I am a Ph.D. candidate in economics at UNC-Chapel Hill and will be available for interview January 3-5 in Boston, MA at the 2015 AEA Annual Meeting. My research interests primarily fall within the fields of empirical industrial organization and health economics. More specifically, my research focuses on informational differences between inexperienced and experienced consumers within a market. My job market paper investigates whether consumers learn about characteristics of the textbook market (e.g., price distributions, availability of retailers and product substitutes) as they repeatedly participate within this market, and the resulting welfare implications that these informational asymmetries generate.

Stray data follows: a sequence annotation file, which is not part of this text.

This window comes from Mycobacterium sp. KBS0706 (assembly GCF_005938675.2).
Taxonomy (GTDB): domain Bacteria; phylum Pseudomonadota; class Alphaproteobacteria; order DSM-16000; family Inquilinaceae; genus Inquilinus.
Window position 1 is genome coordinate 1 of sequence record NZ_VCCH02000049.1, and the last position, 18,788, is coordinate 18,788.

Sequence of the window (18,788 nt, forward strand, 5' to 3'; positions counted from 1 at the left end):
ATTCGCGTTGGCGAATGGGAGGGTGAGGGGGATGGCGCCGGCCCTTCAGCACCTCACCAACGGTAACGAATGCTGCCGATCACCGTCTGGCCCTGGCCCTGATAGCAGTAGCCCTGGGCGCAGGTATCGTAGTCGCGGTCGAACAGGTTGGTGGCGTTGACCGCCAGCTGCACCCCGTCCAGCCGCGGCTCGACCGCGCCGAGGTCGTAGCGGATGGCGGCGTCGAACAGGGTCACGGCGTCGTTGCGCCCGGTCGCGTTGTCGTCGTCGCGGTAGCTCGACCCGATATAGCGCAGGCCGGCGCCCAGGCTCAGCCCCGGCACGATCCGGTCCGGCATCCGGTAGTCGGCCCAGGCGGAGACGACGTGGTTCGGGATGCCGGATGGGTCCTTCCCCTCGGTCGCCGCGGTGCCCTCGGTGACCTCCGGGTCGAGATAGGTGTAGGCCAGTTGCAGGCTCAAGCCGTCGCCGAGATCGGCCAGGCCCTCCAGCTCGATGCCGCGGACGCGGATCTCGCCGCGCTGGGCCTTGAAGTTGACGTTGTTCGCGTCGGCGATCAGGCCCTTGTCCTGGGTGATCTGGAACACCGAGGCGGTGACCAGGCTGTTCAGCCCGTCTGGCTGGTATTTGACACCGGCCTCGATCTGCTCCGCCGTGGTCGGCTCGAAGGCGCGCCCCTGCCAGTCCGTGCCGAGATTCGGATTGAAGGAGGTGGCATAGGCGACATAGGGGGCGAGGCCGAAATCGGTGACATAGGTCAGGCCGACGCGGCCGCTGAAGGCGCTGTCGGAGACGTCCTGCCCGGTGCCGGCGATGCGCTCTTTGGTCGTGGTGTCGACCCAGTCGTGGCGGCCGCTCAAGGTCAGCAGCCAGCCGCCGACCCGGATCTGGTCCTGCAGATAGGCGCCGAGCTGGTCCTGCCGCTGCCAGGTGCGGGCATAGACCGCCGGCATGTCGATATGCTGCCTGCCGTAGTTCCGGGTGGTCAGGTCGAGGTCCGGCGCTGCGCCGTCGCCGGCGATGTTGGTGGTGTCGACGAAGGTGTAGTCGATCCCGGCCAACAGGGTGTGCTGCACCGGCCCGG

While there has been a considerable amount of work done to explore consumer learning about their specific match with a product (e.g., individual-specific tastes or efficacy), little work has been done to understand learning related to characteristics of a market that are common across all consumers. My primary research agenda is to examine how consumers learn about features of markets and how this affects consumer and firm decision-making. This includes research into consumers’ beliefs about price distributions, the relationship between these beliefs and experience, firms’ ability to price discriminate on consumer experience, consumers’ search behavior within a market, and learning both within and across search decisions.
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